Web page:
If you’ve ever kissed your dog goodbye before leaving on vacation, you know the heartbreak. Why not avoid it next time and take your pooch along for the ride? While your pup may be used to short trips to the park or pet store, it’s a good idea to extend the time spent in the car before embarking on a long road trip. Also, use positive reinforcement training to teach your dog to jump in and out of the car on command. This will pay off at rest stops once your trip is underway.
Think safety first when traveling with your dog
Keep your dog restrained while driving
Don’t assume that because your dog sits or lies quietly in the car that she doesn’t need a restraint. A calm dog will be thrown with the same amount of force as an active dog in a crash or sudden stop. According to the AAA, if a car crashes at 25 mph, an airborne dog can develop projection forces equaling 40 times his or her weight.
When choosing a restraining device, it’s important to remember that there are no government standards for pet-safety products. The nonprofit Center for Pet Safety (CPS) does independent crash tests of crates, harnesses, and pet carriers using crash-test-dummy dogs. The organization offers a list of CPS-certified products for consumers.
Pet restraint options include:
- Pet seat belts and harnesses – Some travel harnesses prevent distraction, while others protect your dog in case of an accident.
- Crates and carriers – Experts at the Humane Society of the United States recommend crating dogs while traveling in cars.
- Booster seats – These seats attach to the car seatback. Many include straps, which should be attached only to the dog’s harness and never the collar, as that poses a choking hazard. These seats should never be used in the front seat of the car where a deployed airbag could cause injury or even kill a small dog.
- Barriers – Barriers come in a variety of sizes and materials and keep dogs from jumping — or being thrown — into the front of the car.
Don’t allow your dog’s head to hang out the car window
While it certainly looks like fun, the American Veterinary Medical Association (AVMA) cautions against allowing dogs to stick their heads out of car windows while in motion. This puts them at high risk of eye, ear, face, and mouth injury from airborne objects. Additionally, dogs can fall out the window in a collision or abrupt turn and may jump out after prey.
Never leave your dog in a hot car
Every year, hundreds of pets die from heat exhaustion because they are left in parked cars. According to the AVMA, the temperature inside your car can rise almost 30 degrees within 20 minutes. Even on days that don’t seem hot to you, leaving your pet in a car can put her at serious risk of illness and even death.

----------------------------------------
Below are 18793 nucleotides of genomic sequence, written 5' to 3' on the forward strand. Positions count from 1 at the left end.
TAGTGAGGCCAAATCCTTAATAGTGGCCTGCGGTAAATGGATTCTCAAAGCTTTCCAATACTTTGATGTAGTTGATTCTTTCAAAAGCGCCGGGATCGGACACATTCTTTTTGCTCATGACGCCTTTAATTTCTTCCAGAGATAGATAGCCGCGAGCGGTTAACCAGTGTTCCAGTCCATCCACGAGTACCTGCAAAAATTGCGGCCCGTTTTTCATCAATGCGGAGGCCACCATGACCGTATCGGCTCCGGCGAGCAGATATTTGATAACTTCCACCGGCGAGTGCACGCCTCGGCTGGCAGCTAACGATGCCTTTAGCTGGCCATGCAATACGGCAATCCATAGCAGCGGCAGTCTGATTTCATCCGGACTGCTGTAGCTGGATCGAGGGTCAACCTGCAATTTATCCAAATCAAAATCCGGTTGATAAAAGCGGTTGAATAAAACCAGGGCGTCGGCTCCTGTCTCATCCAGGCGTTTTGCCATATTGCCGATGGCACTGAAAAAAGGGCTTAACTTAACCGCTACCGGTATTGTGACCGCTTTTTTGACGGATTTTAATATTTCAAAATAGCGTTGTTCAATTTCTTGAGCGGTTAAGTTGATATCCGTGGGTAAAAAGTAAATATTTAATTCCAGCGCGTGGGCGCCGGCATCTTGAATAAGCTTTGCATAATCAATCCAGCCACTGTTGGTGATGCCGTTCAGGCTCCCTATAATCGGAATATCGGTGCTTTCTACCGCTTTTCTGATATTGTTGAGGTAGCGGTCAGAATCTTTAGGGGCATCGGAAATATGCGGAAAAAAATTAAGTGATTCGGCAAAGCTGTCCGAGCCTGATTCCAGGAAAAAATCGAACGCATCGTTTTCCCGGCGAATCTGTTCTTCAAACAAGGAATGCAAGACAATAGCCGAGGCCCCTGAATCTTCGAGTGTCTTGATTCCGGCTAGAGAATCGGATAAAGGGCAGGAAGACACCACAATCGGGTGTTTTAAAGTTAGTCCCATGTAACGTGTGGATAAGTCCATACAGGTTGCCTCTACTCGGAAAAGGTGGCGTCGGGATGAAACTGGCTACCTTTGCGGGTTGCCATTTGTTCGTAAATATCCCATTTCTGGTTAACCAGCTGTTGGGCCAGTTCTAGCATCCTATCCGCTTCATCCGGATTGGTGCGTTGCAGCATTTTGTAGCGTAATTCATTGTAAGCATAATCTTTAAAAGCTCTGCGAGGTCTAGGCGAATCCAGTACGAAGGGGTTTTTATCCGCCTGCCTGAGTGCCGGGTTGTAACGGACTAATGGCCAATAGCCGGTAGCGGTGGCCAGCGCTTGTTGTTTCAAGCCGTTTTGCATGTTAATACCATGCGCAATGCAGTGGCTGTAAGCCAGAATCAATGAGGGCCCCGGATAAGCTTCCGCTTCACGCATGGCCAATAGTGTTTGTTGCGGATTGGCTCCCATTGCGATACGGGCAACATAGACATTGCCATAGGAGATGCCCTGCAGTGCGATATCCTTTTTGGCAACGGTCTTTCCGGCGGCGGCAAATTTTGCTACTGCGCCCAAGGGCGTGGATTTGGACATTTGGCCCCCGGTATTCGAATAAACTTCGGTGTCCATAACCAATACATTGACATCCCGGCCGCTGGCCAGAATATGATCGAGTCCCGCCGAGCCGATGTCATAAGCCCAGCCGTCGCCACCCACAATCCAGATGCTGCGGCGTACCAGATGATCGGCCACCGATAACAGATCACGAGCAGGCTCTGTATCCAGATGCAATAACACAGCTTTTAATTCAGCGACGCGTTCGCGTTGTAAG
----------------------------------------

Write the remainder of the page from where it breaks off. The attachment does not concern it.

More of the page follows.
Dealing with motion sickness
Younger dogs are more likely to suffer from motion sickness. It’s believed this is because the parts of the inner ear involving balance aren’t fully developed. Symptoms of motion sickness include excessive drooling, restlessness, yawning, whining, vomiting, and diarrhea. If your dog does appear distressed, stopping to take a short walk may help relieve the symptoms. If your dog is susceptible to motion sickness, discuss medication options with your veterinarian before hitting the road.
To help avoid motion sickness:
- Don’t feed your dog for 12 hours before hitting the road.
- Keep the interior of the car cool.
- Choose soft, calming music for the trip.
- Place a T-shirt with your scent in the crate or carrier to help your dog relax.
Before you leave for your trip
Check ID tags
Make sure contact information is current on collar ID tags. If your dog is microchipped, check that the information is current on the microchip registry site. Also, check your dog’s collar, harness, and leash to make sure there’s no fraying or damage that could cause them to break. Consider bringing backups of each just in case.
Your dog’s packing list should include:
- Food and water bowls
- Any necessary medications and a copy of your dog’s health records
- Flea and tick preventatives and tick remover
- Favorite toys
- Clothing (depending on the time of year)
- Favorite bed and blanket
- Brush and dry shampoo
- First-aid kit (you can find handy carry cases at major pet stores or online)
- Poop bags
- Towels for drying off the dog on wet days or cleaning up drool
Once on the road, you’ll need to plan a stop every two or three hours to allow your dog to take a bathroom break, grab a drink, and get in a walk. And finally, it’s so much fun hitting the road with your dog, be sure to enjoy every minute of the adventure.
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